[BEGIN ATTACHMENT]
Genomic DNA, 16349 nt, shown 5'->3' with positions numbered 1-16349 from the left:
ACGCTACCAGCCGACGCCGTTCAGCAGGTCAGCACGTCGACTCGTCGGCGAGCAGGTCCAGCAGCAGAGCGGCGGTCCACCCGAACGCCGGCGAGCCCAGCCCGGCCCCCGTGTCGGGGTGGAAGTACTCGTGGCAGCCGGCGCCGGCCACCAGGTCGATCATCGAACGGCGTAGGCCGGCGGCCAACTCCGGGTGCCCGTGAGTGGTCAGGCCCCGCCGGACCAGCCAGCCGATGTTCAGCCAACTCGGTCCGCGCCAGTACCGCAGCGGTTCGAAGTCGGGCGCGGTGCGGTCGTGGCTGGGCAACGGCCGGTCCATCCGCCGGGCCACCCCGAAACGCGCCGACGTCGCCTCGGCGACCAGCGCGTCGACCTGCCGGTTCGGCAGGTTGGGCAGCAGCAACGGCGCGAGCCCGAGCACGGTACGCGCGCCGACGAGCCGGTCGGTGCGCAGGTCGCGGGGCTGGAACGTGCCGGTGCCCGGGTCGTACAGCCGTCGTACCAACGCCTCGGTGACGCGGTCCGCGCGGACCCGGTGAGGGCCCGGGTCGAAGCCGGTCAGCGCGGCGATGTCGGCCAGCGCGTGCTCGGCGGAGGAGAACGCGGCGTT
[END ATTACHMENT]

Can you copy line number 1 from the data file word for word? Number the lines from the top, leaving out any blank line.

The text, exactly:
Genomic DNA, 16349 nt, shown 5'->3' with positions numbered 1-16349 from the left: